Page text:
Installation of a UCSC Genome Browser on a local machine ("mirror")


Considerations before installing a Genome Browser
Installing a Genome Browser locally with the GBiC installer
Docker installation instructions
Manual installation instructions
Using UDR to speed up downloads
The genome-mirror mailing list

Considerations before installing a Genome Browser

Like most web servers, running a Genome Browser installation at your institution, even for your own department, requires a Unix machine, disk space (6TB for hg19), and the resources to update the site and underlying OS regularly. You may want to consider these alternatives before embarking on a full UCSC Genome Browser installation directly on your server.

  1. Embed the Genome Browser graphic in your web page

    If you only want to include a genome browser view into your webpage for already existing genomes, you can use an <iframe> tag and point it to, which will show only the main browser graphic without any decorations.

    You can then use various parameters to adapt this graphic to your use case (e.g. set the displayed position, switch tracks on/off or highlight a range with a color), see our manual pages for a list of the parameters.

  2. Use Assembly Hubs

    Assembly Hubs: Assembly Hubs allow you to prepare any FASTA file, add annotations and use the Genome Browser to visualize it. All you need is a webserver where you save the indexed genome sequence and files to annotate it, e.g. in BAM, bigBed or bigWig format.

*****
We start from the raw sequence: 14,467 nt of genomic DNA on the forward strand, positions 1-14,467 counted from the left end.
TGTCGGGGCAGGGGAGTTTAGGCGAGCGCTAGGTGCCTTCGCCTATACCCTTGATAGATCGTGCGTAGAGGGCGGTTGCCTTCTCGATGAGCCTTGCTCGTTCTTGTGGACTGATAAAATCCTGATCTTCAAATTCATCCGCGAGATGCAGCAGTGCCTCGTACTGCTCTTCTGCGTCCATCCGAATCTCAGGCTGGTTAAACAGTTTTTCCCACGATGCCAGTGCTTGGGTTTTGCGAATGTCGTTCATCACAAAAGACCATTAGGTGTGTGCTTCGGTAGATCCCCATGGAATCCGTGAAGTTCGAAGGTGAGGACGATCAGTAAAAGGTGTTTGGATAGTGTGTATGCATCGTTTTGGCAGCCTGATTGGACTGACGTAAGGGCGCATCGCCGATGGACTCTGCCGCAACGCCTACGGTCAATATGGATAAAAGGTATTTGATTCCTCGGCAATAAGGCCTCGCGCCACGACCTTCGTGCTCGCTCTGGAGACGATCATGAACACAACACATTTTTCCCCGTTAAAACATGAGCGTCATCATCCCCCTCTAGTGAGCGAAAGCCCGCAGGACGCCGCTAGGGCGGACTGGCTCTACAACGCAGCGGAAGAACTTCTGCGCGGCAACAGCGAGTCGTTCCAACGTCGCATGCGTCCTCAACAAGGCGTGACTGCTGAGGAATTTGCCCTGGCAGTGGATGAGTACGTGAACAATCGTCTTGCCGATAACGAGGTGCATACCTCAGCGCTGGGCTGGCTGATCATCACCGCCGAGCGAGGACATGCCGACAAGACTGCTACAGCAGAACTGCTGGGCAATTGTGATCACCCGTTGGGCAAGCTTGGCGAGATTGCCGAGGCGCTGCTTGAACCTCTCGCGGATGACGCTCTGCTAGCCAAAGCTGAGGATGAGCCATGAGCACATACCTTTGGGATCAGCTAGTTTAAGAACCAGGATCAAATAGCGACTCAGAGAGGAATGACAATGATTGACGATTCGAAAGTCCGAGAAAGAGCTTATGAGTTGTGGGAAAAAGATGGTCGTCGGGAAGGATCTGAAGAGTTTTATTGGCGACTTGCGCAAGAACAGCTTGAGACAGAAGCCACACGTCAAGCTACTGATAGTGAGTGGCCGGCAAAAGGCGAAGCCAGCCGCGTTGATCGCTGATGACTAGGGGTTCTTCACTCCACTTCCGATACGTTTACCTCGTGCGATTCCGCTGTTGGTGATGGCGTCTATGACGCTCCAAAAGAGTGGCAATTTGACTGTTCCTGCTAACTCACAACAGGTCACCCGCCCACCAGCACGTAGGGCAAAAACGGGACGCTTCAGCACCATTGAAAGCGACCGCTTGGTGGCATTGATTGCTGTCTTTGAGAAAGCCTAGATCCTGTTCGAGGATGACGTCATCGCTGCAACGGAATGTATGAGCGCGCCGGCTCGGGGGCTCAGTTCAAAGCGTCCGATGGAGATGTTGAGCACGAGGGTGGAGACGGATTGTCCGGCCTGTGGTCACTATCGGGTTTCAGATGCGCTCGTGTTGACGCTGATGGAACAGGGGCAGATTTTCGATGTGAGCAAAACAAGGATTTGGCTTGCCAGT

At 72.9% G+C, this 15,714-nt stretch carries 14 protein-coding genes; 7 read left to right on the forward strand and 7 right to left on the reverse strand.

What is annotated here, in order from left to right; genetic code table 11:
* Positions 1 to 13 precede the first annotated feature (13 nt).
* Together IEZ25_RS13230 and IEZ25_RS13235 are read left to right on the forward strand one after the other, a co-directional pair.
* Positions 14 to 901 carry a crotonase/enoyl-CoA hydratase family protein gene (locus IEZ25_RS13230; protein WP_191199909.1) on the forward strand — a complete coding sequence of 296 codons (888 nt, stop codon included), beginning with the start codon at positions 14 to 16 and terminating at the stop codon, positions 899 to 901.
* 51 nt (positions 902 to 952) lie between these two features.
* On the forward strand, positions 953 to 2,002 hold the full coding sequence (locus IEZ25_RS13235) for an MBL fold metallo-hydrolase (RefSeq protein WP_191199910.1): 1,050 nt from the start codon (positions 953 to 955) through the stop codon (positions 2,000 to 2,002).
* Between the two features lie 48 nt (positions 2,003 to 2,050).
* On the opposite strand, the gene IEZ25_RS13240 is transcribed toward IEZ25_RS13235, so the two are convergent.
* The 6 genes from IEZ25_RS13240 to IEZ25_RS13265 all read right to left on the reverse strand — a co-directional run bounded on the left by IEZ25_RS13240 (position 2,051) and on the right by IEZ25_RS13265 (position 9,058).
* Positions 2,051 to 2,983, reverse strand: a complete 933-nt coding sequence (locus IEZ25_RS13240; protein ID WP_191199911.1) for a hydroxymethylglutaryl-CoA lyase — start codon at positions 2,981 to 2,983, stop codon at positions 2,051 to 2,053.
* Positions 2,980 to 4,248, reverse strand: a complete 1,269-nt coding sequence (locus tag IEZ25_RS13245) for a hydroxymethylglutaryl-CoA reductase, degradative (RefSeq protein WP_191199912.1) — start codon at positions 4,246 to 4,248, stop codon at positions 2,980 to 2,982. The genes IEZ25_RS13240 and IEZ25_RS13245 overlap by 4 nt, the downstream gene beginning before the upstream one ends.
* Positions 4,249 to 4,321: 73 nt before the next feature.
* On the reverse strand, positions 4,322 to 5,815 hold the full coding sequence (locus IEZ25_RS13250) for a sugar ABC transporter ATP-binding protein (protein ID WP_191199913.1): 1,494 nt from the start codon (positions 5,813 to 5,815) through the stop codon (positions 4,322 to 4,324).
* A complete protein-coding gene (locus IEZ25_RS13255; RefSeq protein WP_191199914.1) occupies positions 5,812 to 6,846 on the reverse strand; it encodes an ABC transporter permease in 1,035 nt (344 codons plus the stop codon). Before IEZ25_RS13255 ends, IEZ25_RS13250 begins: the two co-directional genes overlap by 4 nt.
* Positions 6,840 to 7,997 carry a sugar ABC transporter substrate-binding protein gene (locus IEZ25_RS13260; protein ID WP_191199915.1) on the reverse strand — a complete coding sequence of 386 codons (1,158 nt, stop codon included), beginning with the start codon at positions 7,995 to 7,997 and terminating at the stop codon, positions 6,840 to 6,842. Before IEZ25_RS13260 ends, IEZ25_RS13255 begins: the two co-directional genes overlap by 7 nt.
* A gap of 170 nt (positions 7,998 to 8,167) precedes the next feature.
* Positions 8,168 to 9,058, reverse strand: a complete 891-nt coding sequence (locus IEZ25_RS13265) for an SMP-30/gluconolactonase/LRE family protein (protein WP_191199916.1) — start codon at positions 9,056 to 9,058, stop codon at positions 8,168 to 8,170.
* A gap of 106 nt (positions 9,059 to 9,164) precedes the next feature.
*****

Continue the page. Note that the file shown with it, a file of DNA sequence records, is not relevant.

• Pros:
      • No installation, no updates, no long-term UNIX support necessary.
      • Stable for many years, the link to the assembly hub can be put into a manuscript.
      • For commercial users, no license is required.
    • Cons:
      • You need access to a public webserver to store the files.
      • Data is rendered at UCSC. Private data can be password-protected and loaded through https and restricted to UCSC's IP address, but has to be located on the web and accessible by the UCSC webserver.
      • For BLAT searches in your genome, you have to start a BLAT server yourself on a Unix server.
      • If your hub includes a high number of annotation files or HAL (multiple alignment) files and is located far from Santa Cruz, the display performance of assembly hubs may be slower than a local mirror. This issue can be resolved by using a UCSC mirror closer to the assembly hub (e.g. use for assembly hubs located on servers in Europe, or for those in Asia). Alternatively, you can improve performance by moving your hub data to a webspace provider closer to Santa Cruz or by using a content distribution network, where all content is mirrored and the closest location is chosen by your provider.
  3. Use Genome Browser in a Box